Quezon City’s coronavirus disease 2019 (COVID-19) reproduction number has gone down to its lowest in six weeks.
According to OCTA Research, the City’s reproduction number, which shows how contagious an infectious disease is or the number of people who can get the virus from one infected person, is now 0.67 on Oct. 7 to 13, down from 0.80 on Sept. 30 to Oct 6. The city also recorded 0.91 last Sept. 2 to 8, 0.83 (Sept. 9 to 15), 0.76 (Sept. 16 to 22) and 0.78 last Sept. 23 to 29.
The latest data is now closer to the ideal reproductive number of 0.50 set by the World Health Organization (WHO).
The City Epidemiology and Disease Surveillance Unit (CESU) also reported that it has tallied an 89-percent recovery rate for COVID-19 patients.
“The lowering of our reproductive number and the high recovery rate are significant as these are indications that we are doing the right thing in Quezon City. We owe it to our frontliners, our health workers and our barangay leaders, for continuing to serve our QCitizens with great passion and sacrifice. Our goal is to further lessen the number of people that one infected person will pass on the virus to, and at the same time, isolate and treat those who got the virus. This way, our economy gets its needed boost,” said Mayor Joy Belmonte.
However, the lady Mayor cautioned that this should not be a reason for citizens to let their guards down, emphasizing that the continued enforcement of safety protocols is important to sustain the drop.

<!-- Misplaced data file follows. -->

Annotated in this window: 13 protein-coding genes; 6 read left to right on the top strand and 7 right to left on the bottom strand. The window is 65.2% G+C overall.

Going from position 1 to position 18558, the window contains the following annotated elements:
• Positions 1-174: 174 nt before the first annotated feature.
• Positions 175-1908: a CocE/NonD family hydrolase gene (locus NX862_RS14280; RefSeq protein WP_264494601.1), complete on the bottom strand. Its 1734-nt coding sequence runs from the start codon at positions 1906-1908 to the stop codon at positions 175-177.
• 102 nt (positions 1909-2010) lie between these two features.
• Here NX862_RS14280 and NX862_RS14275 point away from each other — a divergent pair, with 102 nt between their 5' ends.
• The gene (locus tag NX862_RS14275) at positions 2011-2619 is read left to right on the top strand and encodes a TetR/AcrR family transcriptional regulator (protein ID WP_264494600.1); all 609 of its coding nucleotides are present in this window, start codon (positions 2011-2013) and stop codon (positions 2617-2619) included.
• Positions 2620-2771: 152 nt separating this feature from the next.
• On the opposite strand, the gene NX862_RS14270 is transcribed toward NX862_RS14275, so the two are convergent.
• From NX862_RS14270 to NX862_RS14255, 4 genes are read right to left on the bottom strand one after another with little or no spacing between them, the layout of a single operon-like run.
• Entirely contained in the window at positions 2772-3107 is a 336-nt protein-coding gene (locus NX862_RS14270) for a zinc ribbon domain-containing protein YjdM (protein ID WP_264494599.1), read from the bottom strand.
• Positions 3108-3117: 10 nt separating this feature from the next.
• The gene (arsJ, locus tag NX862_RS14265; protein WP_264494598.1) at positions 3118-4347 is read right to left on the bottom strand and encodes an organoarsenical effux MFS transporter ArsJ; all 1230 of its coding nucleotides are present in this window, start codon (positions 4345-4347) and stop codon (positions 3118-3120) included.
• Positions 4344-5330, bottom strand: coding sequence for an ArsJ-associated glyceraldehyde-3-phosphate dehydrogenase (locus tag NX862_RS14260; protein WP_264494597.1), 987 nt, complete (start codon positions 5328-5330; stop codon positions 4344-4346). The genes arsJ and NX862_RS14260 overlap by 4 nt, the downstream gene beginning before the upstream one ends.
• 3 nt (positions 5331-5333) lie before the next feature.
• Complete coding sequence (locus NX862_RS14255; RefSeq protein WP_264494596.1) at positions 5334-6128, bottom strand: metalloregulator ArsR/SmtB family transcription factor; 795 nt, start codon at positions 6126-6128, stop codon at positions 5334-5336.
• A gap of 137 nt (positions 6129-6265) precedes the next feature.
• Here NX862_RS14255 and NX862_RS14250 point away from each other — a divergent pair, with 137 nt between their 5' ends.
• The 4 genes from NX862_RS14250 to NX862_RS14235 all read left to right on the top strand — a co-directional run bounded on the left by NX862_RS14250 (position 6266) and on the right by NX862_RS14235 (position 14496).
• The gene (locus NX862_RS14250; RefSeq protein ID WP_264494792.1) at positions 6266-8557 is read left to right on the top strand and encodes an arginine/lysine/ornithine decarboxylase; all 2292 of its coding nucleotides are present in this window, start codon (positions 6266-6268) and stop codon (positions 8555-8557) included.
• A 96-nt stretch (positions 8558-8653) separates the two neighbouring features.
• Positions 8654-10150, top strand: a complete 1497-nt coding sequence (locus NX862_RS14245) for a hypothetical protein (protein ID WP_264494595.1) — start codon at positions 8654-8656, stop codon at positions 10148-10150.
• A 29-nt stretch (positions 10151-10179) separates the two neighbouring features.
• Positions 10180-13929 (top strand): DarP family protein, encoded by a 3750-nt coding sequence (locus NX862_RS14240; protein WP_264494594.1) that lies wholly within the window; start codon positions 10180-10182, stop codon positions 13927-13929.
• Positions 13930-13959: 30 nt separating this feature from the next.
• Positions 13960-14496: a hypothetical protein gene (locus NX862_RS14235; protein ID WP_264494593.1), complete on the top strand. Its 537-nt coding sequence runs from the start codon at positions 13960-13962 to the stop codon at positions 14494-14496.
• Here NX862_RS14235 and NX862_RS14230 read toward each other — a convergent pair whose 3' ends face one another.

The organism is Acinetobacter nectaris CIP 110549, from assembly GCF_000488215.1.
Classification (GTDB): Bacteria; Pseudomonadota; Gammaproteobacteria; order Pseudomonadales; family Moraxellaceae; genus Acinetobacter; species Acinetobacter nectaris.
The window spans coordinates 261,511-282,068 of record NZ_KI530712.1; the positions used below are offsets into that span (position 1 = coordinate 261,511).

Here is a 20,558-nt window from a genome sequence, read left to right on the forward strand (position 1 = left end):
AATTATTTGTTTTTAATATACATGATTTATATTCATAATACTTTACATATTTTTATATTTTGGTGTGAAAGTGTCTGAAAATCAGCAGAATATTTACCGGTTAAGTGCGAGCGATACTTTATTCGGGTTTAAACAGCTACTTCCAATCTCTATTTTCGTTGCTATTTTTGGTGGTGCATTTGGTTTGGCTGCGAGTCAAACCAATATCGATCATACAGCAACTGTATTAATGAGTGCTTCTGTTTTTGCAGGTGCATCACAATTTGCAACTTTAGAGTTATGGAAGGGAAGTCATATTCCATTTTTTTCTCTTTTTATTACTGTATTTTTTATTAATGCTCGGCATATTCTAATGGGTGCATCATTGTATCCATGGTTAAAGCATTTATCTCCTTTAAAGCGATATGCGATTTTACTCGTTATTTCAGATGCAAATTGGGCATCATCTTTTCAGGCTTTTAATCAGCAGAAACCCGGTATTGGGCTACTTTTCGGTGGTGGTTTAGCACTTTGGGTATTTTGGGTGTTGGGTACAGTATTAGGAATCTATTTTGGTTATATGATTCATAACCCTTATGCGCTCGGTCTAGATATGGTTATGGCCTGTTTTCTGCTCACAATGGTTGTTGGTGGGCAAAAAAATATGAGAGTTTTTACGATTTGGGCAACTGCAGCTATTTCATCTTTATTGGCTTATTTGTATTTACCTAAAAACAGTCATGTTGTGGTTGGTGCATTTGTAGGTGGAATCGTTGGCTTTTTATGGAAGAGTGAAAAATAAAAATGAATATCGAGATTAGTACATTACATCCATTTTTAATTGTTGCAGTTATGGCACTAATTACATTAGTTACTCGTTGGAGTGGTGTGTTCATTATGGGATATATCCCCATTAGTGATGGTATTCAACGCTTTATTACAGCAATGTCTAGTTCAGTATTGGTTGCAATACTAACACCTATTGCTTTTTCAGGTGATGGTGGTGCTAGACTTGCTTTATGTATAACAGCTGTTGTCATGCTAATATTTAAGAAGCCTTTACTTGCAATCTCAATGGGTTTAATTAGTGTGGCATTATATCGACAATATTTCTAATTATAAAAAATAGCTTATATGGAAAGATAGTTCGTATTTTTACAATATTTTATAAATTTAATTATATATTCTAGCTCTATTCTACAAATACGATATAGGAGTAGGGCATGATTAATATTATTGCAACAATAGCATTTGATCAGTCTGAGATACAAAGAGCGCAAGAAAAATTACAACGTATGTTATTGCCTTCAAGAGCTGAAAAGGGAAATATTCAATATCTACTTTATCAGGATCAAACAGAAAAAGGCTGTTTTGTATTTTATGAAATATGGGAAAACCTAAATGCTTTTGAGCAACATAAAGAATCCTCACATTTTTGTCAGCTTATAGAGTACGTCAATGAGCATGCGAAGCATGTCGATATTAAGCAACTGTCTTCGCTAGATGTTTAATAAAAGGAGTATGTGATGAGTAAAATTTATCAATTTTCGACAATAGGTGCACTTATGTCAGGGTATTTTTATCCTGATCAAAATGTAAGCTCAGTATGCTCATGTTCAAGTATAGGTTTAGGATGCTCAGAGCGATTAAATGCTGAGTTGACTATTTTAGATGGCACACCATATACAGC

“This should not be a reason to relax or celebrate. We thank our QCitizens for observing health protocols. We encourage them to remain practicing social distancing and the wearing of masks in public places,” she added.
Joseph Juico, QC Task Force on COVID-19 Head, stressed that the lower reproduction number and the high recovery rate are important as they could signal the further opening of the local economy.
“Kapag lalo pa nating napababa ang mga numero, magbibigay daan na ito para mabuksan pa ang mas maraming negosyo at upang sumigla ang ekonomiya ng siyudad,” Juico said.
Juico is confident that the opening of the city’s own molecular laboratory will further sustain the drop.
“Having our own molecular laboratory is crucial since it will boost our community testing efforts and we will be self-sufficient in terms of our testing,” Juico explained.